Specifically, we used a combination of metrics depicting the quality and quantity of the h-core as recommended by Bornmann et al. (2008a). This method was used because many of the metric calculations were based on the h-index; therefore combinations of two metrics from the same basis were not expected to contribute to a combination's significance. For the purposes of this analysis, two distinct metrics were chosen—the h-index and the m-index—in order to investigate the potential value of adding the m-index when considering a researcher's overall influence as measured by his peers. Simple regression was preferred as a high correlation was found between the h- and the m-index (r = 0.91, p<0.001). This analysis was conducted in response to Bornmann's (2008a) recommendation outlined above.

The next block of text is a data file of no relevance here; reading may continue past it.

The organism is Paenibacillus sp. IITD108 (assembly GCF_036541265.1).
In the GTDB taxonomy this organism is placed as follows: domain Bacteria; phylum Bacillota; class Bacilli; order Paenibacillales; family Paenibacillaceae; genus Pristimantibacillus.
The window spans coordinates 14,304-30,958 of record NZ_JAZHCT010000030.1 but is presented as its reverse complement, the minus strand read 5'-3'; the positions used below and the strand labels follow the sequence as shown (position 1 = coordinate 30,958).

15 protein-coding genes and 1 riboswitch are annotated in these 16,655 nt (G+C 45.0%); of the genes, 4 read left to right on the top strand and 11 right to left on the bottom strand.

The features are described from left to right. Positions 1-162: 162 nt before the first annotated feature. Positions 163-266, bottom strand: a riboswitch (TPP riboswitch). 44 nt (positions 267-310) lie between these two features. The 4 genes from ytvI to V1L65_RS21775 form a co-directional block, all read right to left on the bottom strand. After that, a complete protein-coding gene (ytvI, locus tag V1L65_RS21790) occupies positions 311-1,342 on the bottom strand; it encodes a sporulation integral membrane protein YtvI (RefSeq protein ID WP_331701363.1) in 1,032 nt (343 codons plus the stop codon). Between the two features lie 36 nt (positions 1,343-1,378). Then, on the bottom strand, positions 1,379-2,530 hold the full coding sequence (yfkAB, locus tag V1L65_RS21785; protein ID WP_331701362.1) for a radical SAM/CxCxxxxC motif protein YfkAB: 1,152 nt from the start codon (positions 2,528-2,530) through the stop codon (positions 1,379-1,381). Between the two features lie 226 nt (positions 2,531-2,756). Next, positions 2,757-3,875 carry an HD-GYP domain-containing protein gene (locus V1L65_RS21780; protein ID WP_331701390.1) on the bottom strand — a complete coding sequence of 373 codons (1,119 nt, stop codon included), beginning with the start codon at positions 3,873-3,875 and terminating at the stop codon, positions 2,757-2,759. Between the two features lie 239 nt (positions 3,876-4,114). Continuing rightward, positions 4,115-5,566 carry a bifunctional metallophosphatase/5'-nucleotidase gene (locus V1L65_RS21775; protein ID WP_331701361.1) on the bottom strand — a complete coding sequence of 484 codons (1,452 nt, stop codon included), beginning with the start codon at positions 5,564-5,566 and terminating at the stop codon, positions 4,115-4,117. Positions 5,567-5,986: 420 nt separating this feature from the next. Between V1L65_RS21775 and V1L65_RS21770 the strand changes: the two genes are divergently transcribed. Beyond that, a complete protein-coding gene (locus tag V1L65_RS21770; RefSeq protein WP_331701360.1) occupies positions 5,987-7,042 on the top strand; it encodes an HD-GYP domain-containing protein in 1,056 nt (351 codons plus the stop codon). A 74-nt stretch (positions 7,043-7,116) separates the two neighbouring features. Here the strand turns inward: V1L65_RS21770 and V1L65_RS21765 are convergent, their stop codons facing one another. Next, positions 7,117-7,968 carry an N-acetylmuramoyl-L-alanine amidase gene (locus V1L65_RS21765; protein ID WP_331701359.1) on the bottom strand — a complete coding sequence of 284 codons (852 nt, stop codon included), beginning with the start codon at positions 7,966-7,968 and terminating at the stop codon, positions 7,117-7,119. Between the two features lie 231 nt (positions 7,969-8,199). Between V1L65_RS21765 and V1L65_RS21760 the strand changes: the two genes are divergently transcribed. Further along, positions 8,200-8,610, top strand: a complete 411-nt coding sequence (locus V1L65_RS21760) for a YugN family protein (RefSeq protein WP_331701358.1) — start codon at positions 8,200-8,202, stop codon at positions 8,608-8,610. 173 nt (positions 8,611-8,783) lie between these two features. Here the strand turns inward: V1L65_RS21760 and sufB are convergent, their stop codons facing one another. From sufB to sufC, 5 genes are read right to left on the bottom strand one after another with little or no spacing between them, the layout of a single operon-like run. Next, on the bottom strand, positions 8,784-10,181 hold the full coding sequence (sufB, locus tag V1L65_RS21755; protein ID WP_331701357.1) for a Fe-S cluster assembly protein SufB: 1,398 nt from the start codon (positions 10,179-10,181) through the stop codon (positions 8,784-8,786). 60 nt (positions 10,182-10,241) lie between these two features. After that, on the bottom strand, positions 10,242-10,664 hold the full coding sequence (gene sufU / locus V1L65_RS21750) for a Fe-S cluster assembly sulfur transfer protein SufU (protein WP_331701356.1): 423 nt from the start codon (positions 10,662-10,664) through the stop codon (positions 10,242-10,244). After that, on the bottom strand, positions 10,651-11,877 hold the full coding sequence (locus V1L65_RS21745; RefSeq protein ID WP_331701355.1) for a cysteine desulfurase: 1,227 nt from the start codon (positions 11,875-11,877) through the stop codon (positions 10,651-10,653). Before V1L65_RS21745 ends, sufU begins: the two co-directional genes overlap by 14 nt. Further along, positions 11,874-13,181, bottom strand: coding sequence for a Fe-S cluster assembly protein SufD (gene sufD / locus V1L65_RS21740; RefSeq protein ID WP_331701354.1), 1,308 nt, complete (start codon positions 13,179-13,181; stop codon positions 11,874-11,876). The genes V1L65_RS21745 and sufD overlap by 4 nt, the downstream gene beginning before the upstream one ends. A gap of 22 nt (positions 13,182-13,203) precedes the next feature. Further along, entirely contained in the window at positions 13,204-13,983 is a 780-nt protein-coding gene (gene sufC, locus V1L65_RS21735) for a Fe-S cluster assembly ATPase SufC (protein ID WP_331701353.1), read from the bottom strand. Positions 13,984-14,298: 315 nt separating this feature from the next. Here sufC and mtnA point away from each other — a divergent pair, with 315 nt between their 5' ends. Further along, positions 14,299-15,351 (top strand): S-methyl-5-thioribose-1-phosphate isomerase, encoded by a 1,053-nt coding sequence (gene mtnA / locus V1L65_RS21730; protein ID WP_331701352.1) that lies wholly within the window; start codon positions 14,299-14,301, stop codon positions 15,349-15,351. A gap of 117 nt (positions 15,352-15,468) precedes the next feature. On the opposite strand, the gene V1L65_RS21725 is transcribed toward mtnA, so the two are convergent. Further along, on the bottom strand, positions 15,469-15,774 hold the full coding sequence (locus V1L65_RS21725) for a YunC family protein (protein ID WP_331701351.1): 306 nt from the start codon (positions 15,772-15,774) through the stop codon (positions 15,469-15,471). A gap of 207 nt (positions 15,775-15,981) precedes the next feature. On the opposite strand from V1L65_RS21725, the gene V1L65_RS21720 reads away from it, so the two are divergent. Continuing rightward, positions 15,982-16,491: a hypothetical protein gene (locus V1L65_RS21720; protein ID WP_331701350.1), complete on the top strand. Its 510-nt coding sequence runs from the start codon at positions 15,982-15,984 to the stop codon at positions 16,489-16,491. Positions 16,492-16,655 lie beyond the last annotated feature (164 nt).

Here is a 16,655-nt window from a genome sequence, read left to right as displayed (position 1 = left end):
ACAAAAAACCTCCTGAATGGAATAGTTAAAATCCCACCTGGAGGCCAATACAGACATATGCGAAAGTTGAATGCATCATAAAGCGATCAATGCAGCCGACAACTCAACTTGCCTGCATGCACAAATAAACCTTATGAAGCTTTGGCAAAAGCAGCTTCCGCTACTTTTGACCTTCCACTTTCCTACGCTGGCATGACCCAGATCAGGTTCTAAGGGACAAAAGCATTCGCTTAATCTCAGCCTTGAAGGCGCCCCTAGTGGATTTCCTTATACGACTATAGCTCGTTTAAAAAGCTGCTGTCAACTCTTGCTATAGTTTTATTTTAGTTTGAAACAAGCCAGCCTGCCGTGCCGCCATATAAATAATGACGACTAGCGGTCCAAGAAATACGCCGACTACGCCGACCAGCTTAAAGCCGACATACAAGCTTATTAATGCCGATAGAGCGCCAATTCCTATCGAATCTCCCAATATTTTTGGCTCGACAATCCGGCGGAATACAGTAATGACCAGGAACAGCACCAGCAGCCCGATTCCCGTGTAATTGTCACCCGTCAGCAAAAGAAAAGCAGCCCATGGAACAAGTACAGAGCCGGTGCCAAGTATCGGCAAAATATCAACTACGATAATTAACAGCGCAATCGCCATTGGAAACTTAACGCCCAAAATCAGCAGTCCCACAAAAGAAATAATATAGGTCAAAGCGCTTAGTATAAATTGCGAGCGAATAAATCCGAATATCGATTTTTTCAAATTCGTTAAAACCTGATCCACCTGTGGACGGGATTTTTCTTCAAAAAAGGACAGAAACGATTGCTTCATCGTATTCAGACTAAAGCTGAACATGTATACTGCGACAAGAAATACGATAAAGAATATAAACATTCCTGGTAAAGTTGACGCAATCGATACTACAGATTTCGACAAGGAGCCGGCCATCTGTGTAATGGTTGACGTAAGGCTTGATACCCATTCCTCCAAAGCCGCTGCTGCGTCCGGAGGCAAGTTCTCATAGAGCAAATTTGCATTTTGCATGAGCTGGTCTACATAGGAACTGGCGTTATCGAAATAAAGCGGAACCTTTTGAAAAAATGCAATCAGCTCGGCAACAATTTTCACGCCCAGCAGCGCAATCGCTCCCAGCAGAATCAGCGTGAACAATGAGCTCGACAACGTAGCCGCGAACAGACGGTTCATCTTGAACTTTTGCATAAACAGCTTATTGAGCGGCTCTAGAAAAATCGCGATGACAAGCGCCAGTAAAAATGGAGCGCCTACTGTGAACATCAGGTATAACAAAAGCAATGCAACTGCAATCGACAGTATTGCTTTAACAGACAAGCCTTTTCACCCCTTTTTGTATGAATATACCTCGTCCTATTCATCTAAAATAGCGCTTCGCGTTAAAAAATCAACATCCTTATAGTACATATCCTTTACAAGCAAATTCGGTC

Irrespective of field, the regression model that included the h-index and m-index was found to be significant (r2 = 0.10; F = 9.86; p<0.001) but the addition of the m-index did not significantly add to prediction (t = −0.46; p = 0.64).
This was the case in all fields except tobacco where there was no correlation between the number of IRVs and any of the bibliometric indicators, but the addition of the m-index to the model did significantly add to the model's overall predictive power (t = −2.37; p = 0.03).
We found a modest positive correlation between peer rankings and research citation-based metrics in all fields except for tobacco and injury. This is in accordance with a number of studies that have also found positive correlations between the different citation metrics and peer review outcomes , , , .